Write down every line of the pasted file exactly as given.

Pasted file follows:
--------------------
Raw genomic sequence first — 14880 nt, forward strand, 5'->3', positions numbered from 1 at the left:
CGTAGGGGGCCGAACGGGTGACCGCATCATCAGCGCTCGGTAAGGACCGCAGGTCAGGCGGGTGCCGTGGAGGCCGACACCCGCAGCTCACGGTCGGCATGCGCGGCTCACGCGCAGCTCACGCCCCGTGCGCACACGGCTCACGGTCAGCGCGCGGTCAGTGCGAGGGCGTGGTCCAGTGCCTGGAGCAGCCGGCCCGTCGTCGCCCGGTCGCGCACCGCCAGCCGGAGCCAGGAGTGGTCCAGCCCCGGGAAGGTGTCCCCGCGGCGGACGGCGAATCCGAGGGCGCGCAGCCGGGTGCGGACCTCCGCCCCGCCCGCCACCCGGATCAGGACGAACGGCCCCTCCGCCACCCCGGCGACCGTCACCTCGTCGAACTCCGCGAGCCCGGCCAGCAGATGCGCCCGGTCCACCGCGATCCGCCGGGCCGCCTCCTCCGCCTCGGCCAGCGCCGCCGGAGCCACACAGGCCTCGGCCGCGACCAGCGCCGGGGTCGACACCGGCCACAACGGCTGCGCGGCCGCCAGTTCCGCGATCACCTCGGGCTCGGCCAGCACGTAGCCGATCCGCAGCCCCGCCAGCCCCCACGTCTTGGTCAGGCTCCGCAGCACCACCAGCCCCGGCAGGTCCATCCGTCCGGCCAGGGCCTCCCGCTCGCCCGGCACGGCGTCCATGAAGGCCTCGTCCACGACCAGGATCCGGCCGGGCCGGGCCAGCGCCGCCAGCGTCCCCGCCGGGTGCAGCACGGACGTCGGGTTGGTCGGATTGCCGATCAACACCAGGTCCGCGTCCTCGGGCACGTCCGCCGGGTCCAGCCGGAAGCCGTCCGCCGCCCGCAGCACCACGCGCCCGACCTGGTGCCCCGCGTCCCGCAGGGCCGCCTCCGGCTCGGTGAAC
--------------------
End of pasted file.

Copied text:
Raw genomic sequence first — 14880 nt, forward strand, 5'->3', positions numbered from 1 at the left:
CGTAGGGGGCCGAACGGGTGACCGCATCATCAGCGCTCGGTAAGGACCGCAGGTCAGGCGGGTGCCGTGGAGGCCGACACCCGCAGCTCACGGTCGGCATGCGCGGCTCACGCGCAGCTCACGCCCCGTGCGCACACGGCTCACGGTCAGCGCGCGGTCAGTGCGAGGGCGTGGTCCAGTGCCTGGAGCAGCCGGCCCGTCGTCGCCCGGTCGCGCACCGCCAGCCGGAGCCAGGAGTGGTCCAGCCCCGGGAAGGTGTCCCCGCGGCGGACGGCGAATCCGAGGGCGCGCAGCCGGGTGCGGACCTCCGCCCCGCCCGCCACCCGGATCAGGACGAACGGCCCCTCCGCCACCCCGGCGACCGTCACCTCGTCGAACTCCGCGAGCCCGGCCAGCAGATGCGCCCGGTCCACCGCGATCCGCCGGGCCGCCTCCTCCGCCTCGGCCAGCGCCGCCGGAGCCACACAGGCCTCGGCCGCGACCAGCGCCGGGGTCGACACCGGCCACAACGGCTGCGCGGCCGCCAGTTCCGCGATCACCTCGGGCTCGGCCAGCACGTAGCCGATCCGCAGCCCCGCCAGCCCCCACGTCTTGGTCAGGCTCCGCAGCACCACCAGCCCCGGCAGGTCCATCCGTCCGGCCAGGGCCTCCCGCTCGCCCGGCACGGCGTCCATGAAGGCCTCGTCCACGACCAGGATCCGGCCGGGCCGGGCCAGCGCCGCCAGCGTCCCCGCCGGGTGCAGCACGGACGTCGGGTTGGTCGGATTGCCGATCAACACCAGGTCCGCGTCCTCGGGCACGTCCGCCGGGTCCAGCCGGAAGCCGTCCGCCGCCCGCAGCACCACGCGCCCGACCTGGTGCCCCGCGTCCCGCAGGGCCGCCTCCGGCTCGGTGAAC